The chaos of 2020 would have been worse without police

Thus far, 2020 has been quite a year — and believe us, there’s still more to come (does Tuesday, Nov. 3, better known as Election Day, ring a bell?). Already this year we’ve experienced a global health pandemic, which has led to everything from the postponement of the 2020 Olympic Games in Tokyo, to the cancellation of in-person schooling to whole economies shutting down internationally, leading to many millions of unemployment claims in the U.S. alone — with the highest rates of joblessness since the Great Depression; a national social justice movement that’s led to more than 100 days of protests and counter protests in the U.S., with the movement going worldwide and leading to a re-examination of police practices, with many calling to either defund or reform police departments nationwide. 

That’s only the tip of the iceberg, so to speak, there’s been much more to the year — even if we were just to speak about meteorological events. There have been tropical storms, even in our area (Isaias hit the Tri-state fairly hard on Aug. 4, knocking out power for nearly a week for some residents in Connecticut, though New Yorkers fared slightly better); across the U.S. there have been hurricanes, tornadoes, and who can forget the ghastly images of those deadly wildfires engulfing roughly a dozen states out West? (The West is experiencing its worst wildfire season ever right now — with more than 3.1 million acres burned in California alone as of Thursday, Sept. 10, the largest amount of land on record — and the fire season for Southern California has yet to come.) The toll those wildfires is taking on human life, on wildlife, on homes and on businesses, on forests and on other native environments is just devastating, not to mention how they’re draining resources and endangering the men and women who are risking life and limb trying to fight the deadly infernos. Climate change hasn’t been easy on planet Earth or its inhabitants, and science shows if we don’t make some quick changes, it’s not going to get any better anytime soon.

But enough about the hand 2020 has dealt all of us so far. Let’s just agree it’s been tough, more than tough: It’s been downright challenging, onerous, demanding, burdensome, grueling, let’s even say it’s been punishing… fiendishly difficult… more than most people should have to deal with, granted, but such is life sometimes. Sometimes, though, good can come from bad.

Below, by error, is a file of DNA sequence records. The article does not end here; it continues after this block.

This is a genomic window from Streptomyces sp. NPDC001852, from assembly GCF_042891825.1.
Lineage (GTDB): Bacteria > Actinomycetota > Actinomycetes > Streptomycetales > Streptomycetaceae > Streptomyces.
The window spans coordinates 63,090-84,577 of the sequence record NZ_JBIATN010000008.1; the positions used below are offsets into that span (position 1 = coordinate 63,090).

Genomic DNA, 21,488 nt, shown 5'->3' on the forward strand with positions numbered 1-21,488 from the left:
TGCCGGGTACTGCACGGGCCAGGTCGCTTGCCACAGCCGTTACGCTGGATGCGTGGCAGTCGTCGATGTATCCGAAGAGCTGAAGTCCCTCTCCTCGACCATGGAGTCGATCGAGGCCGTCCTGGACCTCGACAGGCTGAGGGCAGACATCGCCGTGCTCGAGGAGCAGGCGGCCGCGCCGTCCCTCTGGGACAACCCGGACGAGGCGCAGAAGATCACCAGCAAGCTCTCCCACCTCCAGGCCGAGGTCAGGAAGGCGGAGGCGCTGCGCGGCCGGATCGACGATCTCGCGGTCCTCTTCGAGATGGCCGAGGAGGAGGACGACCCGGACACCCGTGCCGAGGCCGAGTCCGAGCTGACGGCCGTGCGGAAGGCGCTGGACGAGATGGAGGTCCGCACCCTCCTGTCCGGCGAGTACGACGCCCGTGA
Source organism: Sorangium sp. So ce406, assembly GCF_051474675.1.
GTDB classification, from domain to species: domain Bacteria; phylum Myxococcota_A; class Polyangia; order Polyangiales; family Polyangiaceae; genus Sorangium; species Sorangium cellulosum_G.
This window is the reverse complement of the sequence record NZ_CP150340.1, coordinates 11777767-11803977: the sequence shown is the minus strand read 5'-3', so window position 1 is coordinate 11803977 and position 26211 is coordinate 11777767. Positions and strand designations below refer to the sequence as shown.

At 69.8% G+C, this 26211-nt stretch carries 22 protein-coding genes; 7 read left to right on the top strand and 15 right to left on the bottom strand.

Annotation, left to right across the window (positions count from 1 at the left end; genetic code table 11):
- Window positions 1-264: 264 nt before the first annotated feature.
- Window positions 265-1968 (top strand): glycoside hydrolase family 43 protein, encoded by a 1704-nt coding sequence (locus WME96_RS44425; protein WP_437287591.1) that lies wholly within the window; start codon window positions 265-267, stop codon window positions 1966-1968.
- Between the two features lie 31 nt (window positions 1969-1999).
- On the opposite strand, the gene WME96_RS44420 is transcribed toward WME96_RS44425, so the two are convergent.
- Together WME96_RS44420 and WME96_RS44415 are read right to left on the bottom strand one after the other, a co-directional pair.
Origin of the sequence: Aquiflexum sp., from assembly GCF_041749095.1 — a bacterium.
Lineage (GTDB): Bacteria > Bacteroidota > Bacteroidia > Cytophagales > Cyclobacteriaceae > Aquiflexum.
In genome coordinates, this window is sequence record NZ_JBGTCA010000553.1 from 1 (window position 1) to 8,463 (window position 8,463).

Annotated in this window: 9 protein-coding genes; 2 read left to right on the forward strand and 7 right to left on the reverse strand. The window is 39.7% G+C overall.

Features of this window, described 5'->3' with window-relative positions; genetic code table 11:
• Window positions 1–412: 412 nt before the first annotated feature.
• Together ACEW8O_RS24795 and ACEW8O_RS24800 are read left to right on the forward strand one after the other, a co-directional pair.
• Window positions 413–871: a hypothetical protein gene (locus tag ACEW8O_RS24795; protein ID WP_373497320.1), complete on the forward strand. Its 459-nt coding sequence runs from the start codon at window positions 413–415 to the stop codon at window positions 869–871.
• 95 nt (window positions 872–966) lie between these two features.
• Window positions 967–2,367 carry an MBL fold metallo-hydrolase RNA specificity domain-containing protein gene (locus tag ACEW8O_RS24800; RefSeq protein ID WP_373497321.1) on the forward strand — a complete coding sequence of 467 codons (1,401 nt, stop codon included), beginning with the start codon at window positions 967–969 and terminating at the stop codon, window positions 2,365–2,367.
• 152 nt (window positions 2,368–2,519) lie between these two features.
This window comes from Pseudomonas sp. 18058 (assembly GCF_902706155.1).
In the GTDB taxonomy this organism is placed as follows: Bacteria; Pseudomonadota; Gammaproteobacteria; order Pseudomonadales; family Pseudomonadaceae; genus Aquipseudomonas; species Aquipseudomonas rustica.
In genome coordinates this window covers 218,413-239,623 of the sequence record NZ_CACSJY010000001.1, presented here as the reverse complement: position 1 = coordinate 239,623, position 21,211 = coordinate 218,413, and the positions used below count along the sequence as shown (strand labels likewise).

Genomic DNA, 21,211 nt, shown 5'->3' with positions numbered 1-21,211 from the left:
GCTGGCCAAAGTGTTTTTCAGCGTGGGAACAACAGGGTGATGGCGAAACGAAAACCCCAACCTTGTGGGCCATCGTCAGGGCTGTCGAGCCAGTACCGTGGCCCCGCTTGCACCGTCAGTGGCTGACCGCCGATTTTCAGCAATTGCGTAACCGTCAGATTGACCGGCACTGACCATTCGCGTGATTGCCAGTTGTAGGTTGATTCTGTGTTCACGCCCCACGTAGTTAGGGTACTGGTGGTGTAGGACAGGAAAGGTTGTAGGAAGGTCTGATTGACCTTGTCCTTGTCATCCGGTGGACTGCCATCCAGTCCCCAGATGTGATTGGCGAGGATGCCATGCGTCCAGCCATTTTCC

Let’s look at the call to improve police tactics, for instance.  In June of 2020, Dutchess County Executive Marc Molinaro and Dutchess County Sheriff Adrian “Butch” Anderson established the Police Reform and Modernization Collaborative to help every municipality in the county “enact broad based police reform,” according to a website set up for that purpose, at The move was prompted by Gov. Andrew Cuomo’s threat that without reform, funds would be withheld.

Deputy Commissioner of the Department of Emergency Response Ken Roman has previously joined Molinaro to discuss the county’s initiative to create a unified, countywide law enforcement plan, including reforms, policies and procedures necessary “to eliminate racial inequities in policing, to modify and modernize policing strategies, policies, procedures and practices, and to develop practices to better address the particular needs of communities of color to promote public safety, improve community engagement and foster trust,” stated Roman, as noted in Cuomo’s Executive Order No. 202, signed on June 12. 

As explained on the Collaborative’s website, it’s made up of three workgroups, which include community stakeholders,  municipal leaders, police chiefs and administrators. Members for each group come from diverse backgrounds within the county and offer differing viewpoints.

The county is currently holding virtual community forums facilitated by its Commission on Human Rights; one was held for local Harlem Valley residents on Saturday, Sept. 12. Interestingly, as loud as the call for reform has sounded in recent months, few participated on the 12th and the forum was cut short after just 30 minutes. For a full report, read this week’s front page article by reporter Kaitlin Lyle. The forum for Dover residents is Thursday, Sept. 17, from 6 to 8 p.m.; The forum for Milan residents is Saturday, Sept. 26, from 3 to 5 p.m. Go to the Collaborative’s website for registration details or to view past forums.

Transparency is always a good thing, and we applaud the governor and the county executive for reminding police departments they are responsible for their actions and need to be socially aware. But we all must remember as we ask for reform that the police also deserve our support. They’re out there on the front lines, every day, risking their lives to keep us safe, to protect our communities, to prevent dangerous and violent crime — they deserve our respect, our encouragement and our cooperation. 

Without the police we would be living in a lawless society. And considering how chaotic things have gotten this year alone — when we are fortunate enough to have law enforcement to help maintain peace and order as we struggle as a society to deal with issues as far ranging as a worldwide health crisis, a social justice movement centuries in the making and extreme weather and climate change conditions that wait for no man or woman — just envision what our world would look like without the police. We shudder to imagine.

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